Everywhere you look, people are taking “selfies” – from sporting events to graduation ceremonies. But the reckless act of taking a self-portrait while driving can endanger you, your passengers and others on the road.
The selfie fad is so new that statistics linking it to traffic accidents don’t yet exist. However, the U.S. Department of Transportation cites more than 3,300 deaths every year caused by distracted driving. Taking a selfie is a distraction from driving – reaching for your phone, opening the camera app and taking a photo. Distracted drivers are three times more likely to get into a crash, yet 80% of drivers admit to using their phone while driving.
The rise in driving hashtags
Hashtags that refer to driving tell part of the story. The following driving-related hashtags are among the most common on Twitter and Instagram – accounting for thousands of posts this year alone:
#Driving: 40 million+ posts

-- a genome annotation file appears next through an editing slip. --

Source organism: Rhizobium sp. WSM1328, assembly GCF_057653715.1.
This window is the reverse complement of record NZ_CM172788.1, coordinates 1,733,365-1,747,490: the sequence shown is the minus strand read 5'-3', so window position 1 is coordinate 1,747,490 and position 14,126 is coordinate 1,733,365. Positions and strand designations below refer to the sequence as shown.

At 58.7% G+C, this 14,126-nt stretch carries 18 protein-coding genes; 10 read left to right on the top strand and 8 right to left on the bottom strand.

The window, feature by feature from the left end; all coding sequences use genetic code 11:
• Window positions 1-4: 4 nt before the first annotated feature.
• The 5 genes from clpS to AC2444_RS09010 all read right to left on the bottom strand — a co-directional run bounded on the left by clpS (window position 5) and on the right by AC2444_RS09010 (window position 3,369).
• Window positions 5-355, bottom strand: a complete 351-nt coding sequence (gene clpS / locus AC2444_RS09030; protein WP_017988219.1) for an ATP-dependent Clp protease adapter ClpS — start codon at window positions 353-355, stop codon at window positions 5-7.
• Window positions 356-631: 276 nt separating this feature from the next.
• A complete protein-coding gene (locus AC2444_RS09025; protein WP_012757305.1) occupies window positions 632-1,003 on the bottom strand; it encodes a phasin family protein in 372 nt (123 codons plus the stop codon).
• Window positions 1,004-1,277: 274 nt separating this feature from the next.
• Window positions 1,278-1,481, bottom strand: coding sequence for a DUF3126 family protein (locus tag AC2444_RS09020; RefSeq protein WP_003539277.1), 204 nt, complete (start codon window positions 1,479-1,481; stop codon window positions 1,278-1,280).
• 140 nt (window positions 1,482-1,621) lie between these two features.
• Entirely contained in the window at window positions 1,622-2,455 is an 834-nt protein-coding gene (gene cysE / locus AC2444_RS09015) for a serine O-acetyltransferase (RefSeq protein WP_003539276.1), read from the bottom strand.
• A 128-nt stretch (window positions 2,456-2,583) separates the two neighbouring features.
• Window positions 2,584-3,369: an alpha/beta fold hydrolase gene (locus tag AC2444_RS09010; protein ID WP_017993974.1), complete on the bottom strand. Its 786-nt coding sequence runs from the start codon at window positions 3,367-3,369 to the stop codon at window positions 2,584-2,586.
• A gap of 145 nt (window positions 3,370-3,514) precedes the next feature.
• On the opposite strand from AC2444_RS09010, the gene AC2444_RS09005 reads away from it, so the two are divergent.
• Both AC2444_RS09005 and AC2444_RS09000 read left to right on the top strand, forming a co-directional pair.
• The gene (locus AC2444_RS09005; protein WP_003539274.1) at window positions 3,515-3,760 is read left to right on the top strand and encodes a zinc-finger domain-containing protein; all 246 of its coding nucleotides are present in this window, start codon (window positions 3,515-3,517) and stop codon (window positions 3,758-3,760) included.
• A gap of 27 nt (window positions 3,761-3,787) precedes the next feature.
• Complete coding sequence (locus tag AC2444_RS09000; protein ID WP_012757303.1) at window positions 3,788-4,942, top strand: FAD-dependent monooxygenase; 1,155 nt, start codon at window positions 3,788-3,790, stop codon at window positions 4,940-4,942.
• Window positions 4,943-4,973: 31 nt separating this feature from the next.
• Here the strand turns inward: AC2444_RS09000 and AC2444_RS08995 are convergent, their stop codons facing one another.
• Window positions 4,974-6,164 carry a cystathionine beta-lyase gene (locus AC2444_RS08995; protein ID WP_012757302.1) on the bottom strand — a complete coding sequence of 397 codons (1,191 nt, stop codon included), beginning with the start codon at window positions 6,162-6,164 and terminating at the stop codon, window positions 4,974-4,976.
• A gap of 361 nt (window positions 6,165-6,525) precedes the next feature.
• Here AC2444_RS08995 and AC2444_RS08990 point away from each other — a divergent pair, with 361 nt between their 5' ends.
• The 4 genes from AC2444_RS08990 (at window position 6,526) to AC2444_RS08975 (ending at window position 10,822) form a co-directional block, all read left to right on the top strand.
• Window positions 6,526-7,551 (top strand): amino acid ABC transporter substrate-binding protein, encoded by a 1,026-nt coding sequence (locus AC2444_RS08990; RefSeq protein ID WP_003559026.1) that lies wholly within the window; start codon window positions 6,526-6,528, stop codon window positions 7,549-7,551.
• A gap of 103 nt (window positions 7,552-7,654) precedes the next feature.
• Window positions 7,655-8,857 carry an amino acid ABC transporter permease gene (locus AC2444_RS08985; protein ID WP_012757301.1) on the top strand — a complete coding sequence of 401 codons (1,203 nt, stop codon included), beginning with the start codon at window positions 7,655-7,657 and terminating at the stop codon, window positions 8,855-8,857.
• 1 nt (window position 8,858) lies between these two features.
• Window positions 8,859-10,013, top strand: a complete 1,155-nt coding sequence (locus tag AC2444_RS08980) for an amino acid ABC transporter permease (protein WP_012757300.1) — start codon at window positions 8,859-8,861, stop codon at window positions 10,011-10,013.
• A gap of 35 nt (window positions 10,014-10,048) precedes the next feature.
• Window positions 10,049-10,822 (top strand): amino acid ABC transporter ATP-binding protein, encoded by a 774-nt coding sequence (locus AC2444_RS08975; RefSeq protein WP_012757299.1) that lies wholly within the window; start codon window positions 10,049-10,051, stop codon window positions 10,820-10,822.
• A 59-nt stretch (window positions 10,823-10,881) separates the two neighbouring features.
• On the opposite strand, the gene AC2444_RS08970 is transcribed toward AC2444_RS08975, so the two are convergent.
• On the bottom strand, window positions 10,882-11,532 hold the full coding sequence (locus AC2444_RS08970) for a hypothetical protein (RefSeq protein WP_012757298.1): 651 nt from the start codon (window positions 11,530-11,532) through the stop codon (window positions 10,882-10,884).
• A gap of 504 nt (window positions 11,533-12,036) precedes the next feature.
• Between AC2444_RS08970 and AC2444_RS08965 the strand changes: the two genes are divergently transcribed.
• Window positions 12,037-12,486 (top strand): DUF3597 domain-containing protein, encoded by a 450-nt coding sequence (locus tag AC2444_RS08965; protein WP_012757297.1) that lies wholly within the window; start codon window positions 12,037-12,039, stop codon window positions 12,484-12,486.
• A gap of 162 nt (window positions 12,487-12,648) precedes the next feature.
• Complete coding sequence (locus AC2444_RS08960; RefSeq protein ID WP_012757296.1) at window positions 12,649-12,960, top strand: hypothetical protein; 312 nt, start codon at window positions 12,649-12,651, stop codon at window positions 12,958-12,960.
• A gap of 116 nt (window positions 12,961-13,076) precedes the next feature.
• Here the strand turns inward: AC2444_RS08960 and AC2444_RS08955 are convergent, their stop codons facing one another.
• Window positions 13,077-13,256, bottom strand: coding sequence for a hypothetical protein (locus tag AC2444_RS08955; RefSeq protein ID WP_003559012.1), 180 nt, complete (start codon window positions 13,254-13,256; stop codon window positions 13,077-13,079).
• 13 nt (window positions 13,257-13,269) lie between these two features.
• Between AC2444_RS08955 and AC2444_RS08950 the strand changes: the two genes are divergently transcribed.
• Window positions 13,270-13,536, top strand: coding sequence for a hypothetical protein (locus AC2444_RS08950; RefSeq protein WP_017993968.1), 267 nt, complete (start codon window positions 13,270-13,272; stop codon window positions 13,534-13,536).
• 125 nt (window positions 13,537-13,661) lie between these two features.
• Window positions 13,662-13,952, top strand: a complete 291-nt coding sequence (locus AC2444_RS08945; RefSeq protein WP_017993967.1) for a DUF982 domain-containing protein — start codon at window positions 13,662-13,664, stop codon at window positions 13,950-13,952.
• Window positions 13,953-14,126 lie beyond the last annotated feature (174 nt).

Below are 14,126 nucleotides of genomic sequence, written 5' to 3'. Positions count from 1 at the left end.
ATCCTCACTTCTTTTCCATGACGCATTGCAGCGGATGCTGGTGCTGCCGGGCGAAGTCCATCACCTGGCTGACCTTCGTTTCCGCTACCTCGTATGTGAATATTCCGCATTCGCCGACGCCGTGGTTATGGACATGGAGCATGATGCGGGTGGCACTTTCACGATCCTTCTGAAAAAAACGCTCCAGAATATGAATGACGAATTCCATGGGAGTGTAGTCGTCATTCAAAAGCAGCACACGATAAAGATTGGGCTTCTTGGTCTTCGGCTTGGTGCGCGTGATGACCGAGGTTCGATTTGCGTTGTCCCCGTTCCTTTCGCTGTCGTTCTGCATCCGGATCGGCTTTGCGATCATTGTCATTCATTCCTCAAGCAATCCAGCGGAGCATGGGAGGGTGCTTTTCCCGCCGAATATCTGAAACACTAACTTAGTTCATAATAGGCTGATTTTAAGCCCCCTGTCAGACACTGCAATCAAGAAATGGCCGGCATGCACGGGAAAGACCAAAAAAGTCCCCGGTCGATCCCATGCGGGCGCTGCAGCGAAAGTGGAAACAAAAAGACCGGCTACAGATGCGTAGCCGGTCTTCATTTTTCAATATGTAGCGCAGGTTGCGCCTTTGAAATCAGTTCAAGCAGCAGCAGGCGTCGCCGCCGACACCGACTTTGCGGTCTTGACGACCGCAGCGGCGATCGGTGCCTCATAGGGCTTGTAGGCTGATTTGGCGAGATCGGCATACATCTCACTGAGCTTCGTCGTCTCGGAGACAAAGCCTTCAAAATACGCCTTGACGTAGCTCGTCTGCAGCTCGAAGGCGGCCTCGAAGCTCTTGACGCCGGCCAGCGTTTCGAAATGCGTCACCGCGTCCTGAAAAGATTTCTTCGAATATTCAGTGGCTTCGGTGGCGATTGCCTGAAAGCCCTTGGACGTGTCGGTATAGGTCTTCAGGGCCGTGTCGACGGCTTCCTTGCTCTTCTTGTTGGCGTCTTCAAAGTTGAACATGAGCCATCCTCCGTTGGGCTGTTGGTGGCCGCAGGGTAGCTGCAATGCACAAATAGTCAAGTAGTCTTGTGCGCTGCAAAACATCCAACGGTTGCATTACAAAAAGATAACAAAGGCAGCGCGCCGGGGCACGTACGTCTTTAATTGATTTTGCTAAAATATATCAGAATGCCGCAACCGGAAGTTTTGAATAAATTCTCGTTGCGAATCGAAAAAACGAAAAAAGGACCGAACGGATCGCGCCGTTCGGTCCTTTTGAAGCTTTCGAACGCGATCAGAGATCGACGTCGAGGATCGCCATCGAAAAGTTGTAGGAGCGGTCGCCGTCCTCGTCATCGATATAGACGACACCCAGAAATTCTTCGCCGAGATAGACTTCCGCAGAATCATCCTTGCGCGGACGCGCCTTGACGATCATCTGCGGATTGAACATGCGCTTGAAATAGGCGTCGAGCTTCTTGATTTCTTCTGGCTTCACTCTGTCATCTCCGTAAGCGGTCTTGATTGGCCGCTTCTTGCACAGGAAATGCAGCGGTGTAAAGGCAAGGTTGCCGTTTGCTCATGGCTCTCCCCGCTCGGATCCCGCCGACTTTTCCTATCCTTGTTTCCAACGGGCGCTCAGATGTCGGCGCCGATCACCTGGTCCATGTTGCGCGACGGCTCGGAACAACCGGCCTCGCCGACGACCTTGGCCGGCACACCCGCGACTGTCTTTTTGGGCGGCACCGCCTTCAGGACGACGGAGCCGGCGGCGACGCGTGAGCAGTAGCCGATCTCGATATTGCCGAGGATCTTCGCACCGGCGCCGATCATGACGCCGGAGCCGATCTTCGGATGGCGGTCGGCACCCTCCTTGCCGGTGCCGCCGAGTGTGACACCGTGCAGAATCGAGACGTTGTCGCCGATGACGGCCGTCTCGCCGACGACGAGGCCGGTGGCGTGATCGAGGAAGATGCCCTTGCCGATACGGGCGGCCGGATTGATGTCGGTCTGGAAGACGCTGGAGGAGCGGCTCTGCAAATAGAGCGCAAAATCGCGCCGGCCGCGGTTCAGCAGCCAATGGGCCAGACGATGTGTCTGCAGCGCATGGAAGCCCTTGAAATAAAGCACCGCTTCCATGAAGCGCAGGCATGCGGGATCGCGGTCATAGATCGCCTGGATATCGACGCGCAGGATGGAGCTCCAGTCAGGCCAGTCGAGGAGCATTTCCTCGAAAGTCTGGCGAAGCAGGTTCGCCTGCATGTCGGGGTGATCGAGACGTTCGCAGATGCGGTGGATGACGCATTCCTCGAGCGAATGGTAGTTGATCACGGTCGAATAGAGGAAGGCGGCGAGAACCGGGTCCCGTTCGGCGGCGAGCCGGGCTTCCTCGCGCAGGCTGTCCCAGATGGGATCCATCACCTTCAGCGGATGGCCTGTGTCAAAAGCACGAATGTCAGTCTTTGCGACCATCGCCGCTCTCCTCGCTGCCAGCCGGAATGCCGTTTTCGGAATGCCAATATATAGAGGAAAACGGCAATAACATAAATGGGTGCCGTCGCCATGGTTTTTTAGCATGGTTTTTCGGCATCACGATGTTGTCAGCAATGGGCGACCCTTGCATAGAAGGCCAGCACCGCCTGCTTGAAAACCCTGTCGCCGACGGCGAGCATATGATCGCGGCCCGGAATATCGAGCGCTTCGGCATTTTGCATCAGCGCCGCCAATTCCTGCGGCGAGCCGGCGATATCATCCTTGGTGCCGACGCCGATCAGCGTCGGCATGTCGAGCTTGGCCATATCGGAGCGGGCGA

#Drivinghome: 80 thousand+ posts
#Drivingtowork: 16 thousand+ posts
#Drivingselfie: 21 thousand+ posts
#Drivingselfies: 5 thousand+ posts
Selfies while stopped are still unsafe
The Insurance Institute for Highway Safety’s Russ Rader noted that taking a selfie even while stopped at a traffic light is dangerous. “It is still distracting,” he said, “and driving requires your full attention.”
A common accident involving vehicles stopped at a red light or traffic sign is a rear-end collision. While you can’t control the actions of the driver behind you, taking a selfie can distract you from moving quickly enough to avoid being hit. It also can delay your response once the traffic light turns green – causing you to hit the vehicle in front of you.
Plus, in states that have deemed it illegal to use a cell phone while operating a vehicle, you could be ticketed.
Ad focuses on the potential selfie aftermath
Toyota’s “Don’t Shoot and Drive” campaign uses Instagram to call out the dangers of taking selfies while driving. For impact, it uses images of a totaled car edited in various Instagram filters.
When you’re behind the wheel and you’re holding a phone, you’re a distracted driver. And no conversation, text or selfie is worth the risk.